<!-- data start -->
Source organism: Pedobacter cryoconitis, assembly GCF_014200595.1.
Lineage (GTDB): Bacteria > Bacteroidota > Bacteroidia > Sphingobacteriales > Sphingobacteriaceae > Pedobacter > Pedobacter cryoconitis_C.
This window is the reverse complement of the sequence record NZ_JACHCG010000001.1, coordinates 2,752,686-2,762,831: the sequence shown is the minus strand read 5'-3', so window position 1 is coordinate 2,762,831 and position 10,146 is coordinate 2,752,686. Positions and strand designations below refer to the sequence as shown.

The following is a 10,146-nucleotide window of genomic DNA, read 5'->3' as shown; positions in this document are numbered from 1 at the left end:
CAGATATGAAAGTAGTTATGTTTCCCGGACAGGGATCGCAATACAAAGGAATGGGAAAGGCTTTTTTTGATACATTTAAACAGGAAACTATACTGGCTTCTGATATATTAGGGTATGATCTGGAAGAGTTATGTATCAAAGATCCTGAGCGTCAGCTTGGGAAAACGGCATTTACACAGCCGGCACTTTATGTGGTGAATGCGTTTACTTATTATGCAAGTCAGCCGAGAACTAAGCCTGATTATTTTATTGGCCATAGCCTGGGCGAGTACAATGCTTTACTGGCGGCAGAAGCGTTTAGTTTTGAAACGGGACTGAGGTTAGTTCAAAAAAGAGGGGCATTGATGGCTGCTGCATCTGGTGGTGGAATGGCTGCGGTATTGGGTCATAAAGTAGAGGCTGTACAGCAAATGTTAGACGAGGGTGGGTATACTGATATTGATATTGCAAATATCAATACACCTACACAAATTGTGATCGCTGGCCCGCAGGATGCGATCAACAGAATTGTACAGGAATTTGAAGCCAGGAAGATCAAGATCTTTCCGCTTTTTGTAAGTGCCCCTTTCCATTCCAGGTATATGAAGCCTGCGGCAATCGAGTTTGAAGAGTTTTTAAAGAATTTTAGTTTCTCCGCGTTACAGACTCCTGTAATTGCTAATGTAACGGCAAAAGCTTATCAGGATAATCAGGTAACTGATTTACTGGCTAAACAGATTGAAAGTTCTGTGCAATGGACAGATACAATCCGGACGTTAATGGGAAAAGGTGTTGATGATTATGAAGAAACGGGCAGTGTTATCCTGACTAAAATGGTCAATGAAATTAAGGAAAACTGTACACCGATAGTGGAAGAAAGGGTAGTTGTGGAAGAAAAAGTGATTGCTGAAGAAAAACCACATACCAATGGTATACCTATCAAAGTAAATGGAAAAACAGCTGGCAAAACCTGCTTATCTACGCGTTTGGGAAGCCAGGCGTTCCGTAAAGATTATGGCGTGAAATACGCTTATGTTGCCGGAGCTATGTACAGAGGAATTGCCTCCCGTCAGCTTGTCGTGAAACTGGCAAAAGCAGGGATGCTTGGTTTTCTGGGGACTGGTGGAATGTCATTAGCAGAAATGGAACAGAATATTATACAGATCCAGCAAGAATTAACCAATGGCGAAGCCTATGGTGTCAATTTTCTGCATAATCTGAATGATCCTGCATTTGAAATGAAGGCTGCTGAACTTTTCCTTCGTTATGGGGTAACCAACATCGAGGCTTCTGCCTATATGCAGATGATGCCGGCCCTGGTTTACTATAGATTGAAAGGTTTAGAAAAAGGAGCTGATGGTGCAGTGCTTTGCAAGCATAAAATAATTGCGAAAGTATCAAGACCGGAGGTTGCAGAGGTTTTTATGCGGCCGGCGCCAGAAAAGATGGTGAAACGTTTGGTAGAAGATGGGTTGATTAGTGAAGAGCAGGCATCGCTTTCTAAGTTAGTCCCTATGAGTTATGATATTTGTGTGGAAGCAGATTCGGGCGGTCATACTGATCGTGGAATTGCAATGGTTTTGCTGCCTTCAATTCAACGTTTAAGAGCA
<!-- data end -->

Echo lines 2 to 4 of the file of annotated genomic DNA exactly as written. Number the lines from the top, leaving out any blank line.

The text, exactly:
Lineage (GTDB): Bacteria > Bacteroidota > Bacteroidia > Sphingobacteriales > Sphingobacteriaceae > Pedobacter > Pedobacter cryoconitis_C.
This window is the reverse complement of the sequence record NZ_JACHCG010000001.1, coordinates 2,752,686-2,762,831: the sequence shown is the minus strand read 5'-3', so window position 1 is coordinate 2,762,831 and position 10,146 is coordinate 2,752,686. Positions and strand designations below refer to the sequence as shown.

The following is a 10,146-nucleotide window of genomic DNA, read 5'->3' as shown; positions in this document are numbered from 1 at the left end: